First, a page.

The Dave Matthews Band has parted ways with longtime producer Steve Lillywhite and will begin sessions for its fifth studio album with Alanis Morissette and No Doubt producer Glen Ballard in Los Angeles.
Although Matthews and Ballard have been working together for the last couple of weeks, formal sessions with the entire band will begin on October 9. The switch pushes the release date of the album, which had been slated for November (see “Dave Matthews Band Pushes Back Album Release” ), back to mid-to-late January.
A spokesperson for the band said that there were “no hard feelings on the band’s part toward Steve, but they needed a change, a fresh start.”
Lillywhite, producer of DMB’s last three studio albums (1994’s “Under The Table And Dreaming,” 1996’s “Crash,” and 1998’s “Before These Crowded Streets”), was originally the producer on the group’s latest project and had been at the helm of recording sessions
in Charlottesville, Virginia.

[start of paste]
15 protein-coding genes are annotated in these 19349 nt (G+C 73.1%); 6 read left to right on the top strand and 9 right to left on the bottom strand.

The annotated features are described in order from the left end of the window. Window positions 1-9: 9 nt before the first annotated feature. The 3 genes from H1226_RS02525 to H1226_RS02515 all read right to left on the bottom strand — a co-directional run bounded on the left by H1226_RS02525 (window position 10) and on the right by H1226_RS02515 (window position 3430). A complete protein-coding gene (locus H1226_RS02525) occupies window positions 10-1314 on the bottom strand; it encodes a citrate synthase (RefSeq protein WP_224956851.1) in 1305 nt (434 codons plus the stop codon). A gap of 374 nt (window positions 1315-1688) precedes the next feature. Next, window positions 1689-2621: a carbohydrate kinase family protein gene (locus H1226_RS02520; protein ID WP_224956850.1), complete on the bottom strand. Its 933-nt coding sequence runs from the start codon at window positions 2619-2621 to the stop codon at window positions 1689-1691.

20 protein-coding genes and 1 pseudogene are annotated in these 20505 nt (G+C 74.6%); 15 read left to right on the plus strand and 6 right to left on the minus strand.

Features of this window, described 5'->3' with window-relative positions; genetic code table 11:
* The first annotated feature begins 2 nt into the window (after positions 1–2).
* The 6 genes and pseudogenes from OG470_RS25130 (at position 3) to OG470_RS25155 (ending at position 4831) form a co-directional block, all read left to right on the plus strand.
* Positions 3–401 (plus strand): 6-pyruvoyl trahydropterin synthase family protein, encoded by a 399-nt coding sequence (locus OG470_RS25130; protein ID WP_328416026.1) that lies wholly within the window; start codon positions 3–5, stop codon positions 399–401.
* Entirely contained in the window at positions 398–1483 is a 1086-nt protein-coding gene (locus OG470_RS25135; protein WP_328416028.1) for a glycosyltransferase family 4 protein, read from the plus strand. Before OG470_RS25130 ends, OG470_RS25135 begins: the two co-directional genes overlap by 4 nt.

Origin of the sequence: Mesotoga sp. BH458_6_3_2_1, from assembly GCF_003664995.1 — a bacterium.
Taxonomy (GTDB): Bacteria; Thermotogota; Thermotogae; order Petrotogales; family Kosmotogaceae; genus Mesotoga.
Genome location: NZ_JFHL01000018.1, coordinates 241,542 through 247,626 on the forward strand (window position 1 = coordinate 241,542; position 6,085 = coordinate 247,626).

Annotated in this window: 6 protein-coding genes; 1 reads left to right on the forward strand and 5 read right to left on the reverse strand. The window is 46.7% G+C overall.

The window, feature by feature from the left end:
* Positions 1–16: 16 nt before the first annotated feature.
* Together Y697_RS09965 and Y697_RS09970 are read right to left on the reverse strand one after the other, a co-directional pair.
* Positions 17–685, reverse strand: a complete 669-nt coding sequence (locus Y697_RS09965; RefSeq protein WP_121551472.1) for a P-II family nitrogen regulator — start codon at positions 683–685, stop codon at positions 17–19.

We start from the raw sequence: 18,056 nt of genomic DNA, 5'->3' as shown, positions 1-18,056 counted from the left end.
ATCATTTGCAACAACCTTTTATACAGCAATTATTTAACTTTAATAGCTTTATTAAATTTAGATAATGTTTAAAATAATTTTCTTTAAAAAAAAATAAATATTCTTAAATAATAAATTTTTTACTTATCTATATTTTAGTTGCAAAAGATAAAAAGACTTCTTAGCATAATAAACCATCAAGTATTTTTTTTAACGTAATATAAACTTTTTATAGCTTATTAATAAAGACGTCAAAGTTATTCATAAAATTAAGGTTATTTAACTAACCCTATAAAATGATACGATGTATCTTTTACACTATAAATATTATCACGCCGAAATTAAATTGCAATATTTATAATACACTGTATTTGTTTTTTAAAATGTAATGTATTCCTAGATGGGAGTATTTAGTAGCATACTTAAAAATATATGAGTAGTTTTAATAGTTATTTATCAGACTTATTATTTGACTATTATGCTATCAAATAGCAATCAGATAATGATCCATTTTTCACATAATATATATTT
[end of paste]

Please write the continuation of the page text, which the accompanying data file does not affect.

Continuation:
Sessions were halted when the band hit the road for its annual summer concert trek. A number of the group’s new songs had debuted during those live performances, including “Bartender,” “Grey Street,” and “Digging A Ditch.”
While the band is effectively restarting the recording process from scratch, Ballard told MTV News on Tuesday it’s likely that songs written during the Lillywhite sessions, such as “Bartender,” would not be scrapped. He and Matthews are rapidly writing new material and laying down demos, and the two have written six new songs in the last five days. “What’s happening between me and Dave is magical,” Ballard said. “We’re on a creative high tide.”
The pair has been working out of the producer’s home studio in L.A., with Matthews on guitar and Ballard on keyboards, and the two have already laid down numerous demos for the album. “[Matthews] has enormous musical and intellectual curiosity,” Ballard said. “He never
repeats himself or falls back on a bag of tricks. He has incredible capacity and appetite.”
The balance of the band — violinist Boyd Tinsley, drummer Carter Beauford, saxophonist LeRoi Moore, and bassist Stefan Lessard — is expected to arrive in Los Angeles in a few days.
Ballard said he was brought on board the project to bring a “certain musical sensitivity to the writing” and that the band has been very open to Ballard’s efforts toward “arranging and tightening” its sound.
The producer hopes that the recording sessions will wrap by mid-November, and he plans on working six days a week, “hard days into the night.”
“I’ve got a great band to work with,” Ballard concluded, “which means that I can work on a higher level. This is the most fun I’ve had in ages.”